Pupils protest as school reveals it will axe creative arts A-levels next year

PUBLISHED: 07:00 24 November 2017 | UPDATED: 09:21 24 November 2017

Students at the Coopers Company & Coborn school protesting about the decision to cut the school's arts subjects

Students at the Coopers Company & Coborn school protesting about the decision to cut the school's arts subjects


Parents and pupils are rallying together in protest against a sixth form scrapping music, drama and design technology from its curriculum next year.

More than 4,000 people have signed the online petition that was launched in a bid to save the creative subjects being taught at A-level at Coopers’ Company and Coborn School, St Mary’s Lane, Upminster.

The decision to rid the sixth form of these subjects in September 2018 was made by the school’s governors.

Ex-pupil Nicola Hawkins, who set up the petition, left the school in 2006 after taking music, drama and PE at A-level.

Her first job following from university was performing in Mamma Mia in the West End and she now lives in South Korea where she designs and performs children’s theatre.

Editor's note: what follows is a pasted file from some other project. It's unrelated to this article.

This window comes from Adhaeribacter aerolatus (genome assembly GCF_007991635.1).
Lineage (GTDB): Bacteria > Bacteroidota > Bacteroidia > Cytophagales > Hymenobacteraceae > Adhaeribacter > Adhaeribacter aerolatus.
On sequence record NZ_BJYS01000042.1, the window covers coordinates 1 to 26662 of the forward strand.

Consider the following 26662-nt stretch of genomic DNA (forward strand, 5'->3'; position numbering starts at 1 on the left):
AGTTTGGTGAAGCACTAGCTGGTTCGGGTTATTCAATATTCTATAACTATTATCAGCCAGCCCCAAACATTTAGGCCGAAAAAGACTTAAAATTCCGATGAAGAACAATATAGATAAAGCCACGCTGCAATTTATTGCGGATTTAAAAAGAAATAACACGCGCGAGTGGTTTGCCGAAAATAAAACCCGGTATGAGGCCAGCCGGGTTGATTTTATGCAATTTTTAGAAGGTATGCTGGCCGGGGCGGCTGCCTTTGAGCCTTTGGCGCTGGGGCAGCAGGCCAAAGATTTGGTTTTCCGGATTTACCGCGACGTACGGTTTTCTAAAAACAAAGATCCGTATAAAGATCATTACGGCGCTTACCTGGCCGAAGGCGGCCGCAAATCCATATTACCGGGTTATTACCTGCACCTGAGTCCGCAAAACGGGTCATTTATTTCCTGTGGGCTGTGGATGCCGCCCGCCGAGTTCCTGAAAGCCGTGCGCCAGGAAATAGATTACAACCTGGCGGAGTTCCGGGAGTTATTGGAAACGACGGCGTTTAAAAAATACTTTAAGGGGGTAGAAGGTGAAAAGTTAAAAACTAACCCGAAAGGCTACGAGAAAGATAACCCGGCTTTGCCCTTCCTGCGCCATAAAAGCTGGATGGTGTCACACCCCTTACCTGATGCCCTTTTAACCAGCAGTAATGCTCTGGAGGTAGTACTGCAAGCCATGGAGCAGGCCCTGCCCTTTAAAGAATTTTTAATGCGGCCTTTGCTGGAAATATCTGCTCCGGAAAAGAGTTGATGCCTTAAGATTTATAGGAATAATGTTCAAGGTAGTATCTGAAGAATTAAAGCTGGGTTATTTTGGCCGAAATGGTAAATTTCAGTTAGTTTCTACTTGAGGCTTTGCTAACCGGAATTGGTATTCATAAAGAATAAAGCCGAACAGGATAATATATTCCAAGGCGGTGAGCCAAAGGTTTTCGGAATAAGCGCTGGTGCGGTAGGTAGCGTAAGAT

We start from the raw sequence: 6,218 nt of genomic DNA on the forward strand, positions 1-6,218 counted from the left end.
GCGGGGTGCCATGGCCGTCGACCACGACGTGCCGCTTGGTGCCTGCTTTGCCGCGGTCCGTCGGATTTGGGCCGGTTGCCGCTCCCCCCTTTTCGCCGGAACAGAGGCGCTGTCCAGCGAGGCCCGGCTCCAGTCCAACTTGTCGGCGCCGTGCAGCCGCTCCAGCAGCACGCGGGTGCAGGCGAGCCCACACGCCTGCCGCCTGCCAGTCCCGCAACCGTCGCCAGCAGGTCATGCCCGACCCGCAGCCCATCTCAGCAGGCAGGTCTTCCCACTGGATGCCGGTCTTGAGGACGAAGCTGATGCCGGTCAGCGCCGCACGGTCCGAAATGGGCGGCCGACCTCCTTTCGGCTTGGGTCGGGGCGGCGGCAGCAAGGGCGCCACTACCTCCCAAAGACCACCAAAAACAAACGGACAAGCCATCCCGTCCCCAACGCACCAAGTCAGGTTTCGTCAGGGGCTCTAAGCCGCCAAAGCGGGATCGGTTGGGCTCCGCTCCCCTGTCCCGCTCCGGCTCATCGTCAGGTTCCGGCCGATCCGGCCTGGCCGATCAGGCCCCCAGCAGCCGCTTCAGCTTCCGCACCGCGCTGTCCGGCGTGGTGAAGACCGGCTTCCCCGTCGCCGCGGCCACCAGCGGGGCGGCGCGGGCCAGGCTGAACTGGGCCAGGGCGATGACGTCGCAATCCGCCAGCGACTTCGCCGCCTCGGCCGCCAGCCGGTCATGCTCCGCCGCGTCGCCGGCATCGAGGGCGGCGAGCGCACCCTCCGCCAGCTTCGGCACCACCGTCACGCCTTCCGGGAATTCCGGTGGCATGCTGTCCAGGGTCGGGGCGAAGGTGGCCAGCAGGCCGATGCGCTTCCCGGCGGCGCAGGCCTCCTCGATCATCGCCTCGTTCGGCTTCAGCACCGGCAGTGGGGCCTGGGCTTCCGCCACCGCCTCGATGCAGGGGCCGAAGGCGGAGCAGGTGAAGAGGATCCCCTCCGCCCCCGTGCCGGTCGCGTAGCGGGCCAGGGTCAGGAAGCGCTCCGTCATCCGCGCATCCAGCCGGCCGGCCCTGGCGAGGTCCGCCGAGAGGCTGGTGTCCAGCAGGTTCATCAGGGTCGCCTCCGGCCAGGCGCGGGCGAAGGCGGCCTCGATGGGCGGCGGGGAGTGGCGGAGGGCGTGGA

She says her time learning these subjects at A-level shaped her future career.

“So many students that study these subjects at A-level go onto drama schools, art colleges and music conservatories. None of this would happen without these A-level subjects.

“This isn’t just about people becoming musicians, actors and artists, it’s about devaluing these subjects in our society.”

Headteacher Dr David Parry says the subjects will be scrapped due to “financial constraints” but it was not an easy decision.

He said: “At Coopers’ we are proud of our liberal, broad and academic curriculum.

“However, with ever increasing financial constraints, we have had to take some difficult decisions regarding the breadth of subjects that we offer.

“These subjects have been reducing in popularity in recent years and have relatively small numbers of students studying them.

“The decision has not been taken lightly and allows our resources to be targeted much more effectively to the benefit of students.”

Mum of a Year 10 student, Daniela McDonach, says her son, who was planning to study music, says he is “devastated”.

She said: “This will mean that he’ll have to study for his A-levels elsewhere if he wants to continue with music.

“Not all students are great at subjects like maths and science but are talented when it comes to the more creative subjects so it’s going to affect them.

“I am stunned.”

To sign the petition visit here

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